Town Hall is 'trashed' in protest

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Disgruntled residents dumped bags of rubbish on the steps of the Town Hall to protest about Preston's controversial rubbish collections.

The symbolic gesture was designed to get the council to solve the problems with the new fortnightly collections that were introduced on May 16.

Preston Council extended the fortnightly rubbish collections, initially rolled out to 26,0000 homes in 2001, to all of the city to meet Government recycling rates.

Since then, the authority and the Evening Post have been inundated with complaints about missed collections, people without gardens getting brown garden waste bins or residents not receiving their new recycling boxes.

Some residents got notes on their bins saying they would be charged 50 if their bins overflowed in the future – something the council has tried to play down as "a last resort".

Desperate bin bosses resorted to slinging sorted recycling in the back of a normal refuse truck in a bid to catch up with the backlog.

The chaos has led politicians to brand the scheme a "fiasco" and say the council tried to do too much in too short a time. But Preston Council bosses have vowed to work as hard as possible to make the system work and make life easier for residents.

Battling bin men have been working extra shifts to restore order but have encountered angry, sometimes abusive, residents. Asma Vorajee, of Great Avenham Street, Preston, took part in the Town Hall protest.

She said: "I have four children and the youngest is 17-months-old and still in nappies.

"We get through four nappies a day so that means more than 60 for the fortnight. The smell in the bins after that time is just awful.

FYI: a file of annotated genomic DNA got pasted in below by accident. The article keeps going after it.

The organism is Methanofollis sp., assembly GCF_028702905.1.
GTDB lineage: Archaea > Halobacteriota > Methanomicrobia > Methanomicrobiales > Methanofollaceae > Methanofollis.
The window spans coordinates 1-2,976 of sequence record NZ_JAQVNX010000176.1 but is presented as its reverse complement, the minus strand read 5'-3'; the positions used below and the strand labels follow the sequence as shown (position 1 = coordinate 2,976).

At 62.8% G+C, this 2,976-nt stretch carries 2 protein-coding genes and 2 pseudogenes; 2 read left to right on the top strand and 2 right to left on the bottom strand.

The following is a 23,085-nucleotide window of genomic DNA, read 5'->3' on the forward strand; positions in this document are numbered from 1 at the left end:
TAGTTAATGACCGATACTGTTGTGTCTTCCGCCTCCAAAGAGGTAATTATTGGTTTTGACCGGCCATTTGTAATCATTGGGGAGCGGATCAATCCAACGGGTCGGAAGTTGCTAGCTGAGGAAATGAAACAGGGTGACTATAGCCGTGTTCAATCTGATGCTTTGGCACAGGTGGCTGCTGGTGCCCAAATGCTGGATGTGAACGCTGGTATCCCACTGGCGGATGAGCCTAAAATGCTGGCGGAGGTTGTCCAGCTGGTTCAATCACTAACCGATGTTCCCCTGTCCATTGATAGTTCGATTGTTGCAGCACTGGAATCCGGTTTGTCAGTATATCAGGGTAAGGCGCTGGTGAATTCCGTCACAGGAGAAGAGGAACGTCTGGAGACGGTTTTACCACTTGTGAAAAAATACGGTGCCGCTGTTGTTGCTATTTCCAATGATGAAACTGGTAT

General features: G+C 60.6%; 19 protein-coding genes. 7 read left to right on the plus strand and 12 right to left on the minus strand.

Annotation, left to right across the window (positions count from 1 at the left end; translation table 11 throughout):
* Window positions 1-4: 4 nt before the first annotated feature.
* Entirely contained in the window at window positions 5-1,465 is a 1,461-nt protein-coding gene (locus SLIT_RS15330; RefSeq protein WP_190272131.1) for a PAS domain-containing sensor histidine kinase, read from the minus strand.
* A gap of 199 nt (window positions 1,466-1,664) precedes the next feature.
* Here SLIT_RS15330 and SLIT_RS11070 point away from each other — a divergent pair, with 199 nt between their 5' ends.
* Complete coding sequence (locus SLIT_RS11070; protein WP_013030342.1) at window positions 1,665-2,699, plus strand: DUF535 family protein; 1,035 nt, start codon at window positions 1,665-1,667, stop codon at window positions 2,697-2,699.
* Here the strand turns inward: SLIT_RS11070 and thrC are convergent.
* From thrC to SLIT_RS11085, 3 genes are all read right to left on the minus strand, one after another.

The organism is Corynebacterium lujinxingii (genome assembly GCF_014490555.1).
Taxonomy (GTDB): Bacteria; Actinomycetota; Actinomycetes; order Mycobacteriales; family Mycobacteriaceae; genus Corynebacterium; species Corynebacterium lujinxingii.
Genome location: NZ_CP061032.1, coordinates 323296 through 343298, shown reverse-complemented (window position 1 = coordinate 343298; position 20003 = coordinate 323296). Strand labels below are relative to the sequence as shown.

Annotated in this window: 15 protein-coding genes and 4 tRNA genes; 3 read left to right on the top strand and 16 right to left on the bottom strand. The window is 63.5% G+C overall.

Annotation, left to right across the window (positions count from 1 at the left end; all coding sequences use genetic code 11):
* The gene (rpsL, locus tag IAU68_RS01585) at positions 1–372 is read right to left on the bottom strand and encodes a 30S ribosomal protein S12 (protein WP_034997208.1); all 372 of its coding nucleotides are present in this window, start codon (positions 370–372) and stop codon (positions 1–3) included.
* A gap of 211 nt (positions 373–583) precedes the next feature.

"I recycle but lifting the boxes is just a nightmare. We have a problem in Avenham and it is getting worse."

Preston Council's current recycling rate is 21% but this needs to reach 25% by the end of the year, 40% in 2010 and 56% in 2015 to reach government targets.

Mohammed Shamshuddim, of Chaddock Street, Preston, said: "The council are very keen to take people to court to get money so they can spend some of that money in doing the right thing."

Zuber Isap, of Bence Road, Preston, said: "They are saying we collect the bins every other week and that would be fine if the rubbish was not kitchen waste like leftover vegetables and meat.

"That stands in the bin for two weeks and the stench coming out is horrendous. Where has the health and safety gone? You get them doing it for everything else. I will not be paying their 50 fine."

Preston Coun Michael Lavelette, of town centre ward, said: "I have handed a letter in asking council chief executive Jim Carr and and council leader John Collins if they would walk around Frenchwood with me to see the problem.

"I am sure if it was outside Jim Carr's house the problem of the rubbish collections would have been solved weeks ago. I have also got a petition with more than 100 signatures from residents in the Avenham and Frenchwood areas.

"This is one of the only things that Preston Council does anymore. Surely it is not beyond the realms of possibility for them to solve it."

Coun Steven Brooks (Lab), of Tulketh ward, said: "On day one Tulketh was one of the places that should have been cleaned and it was not. I immediately asked Adrian Phillips (assistant director of cleansing and transport at Preston Council] and John Collins (Preston Council leader] to do a review. Someone has just tarred all areas with the same brush."

A council spokesman: "The situation is under control. People have used the recycling facilities more than we anticipated but we are now getting on top of it. We are also getting more recycling boxes out to those who need them."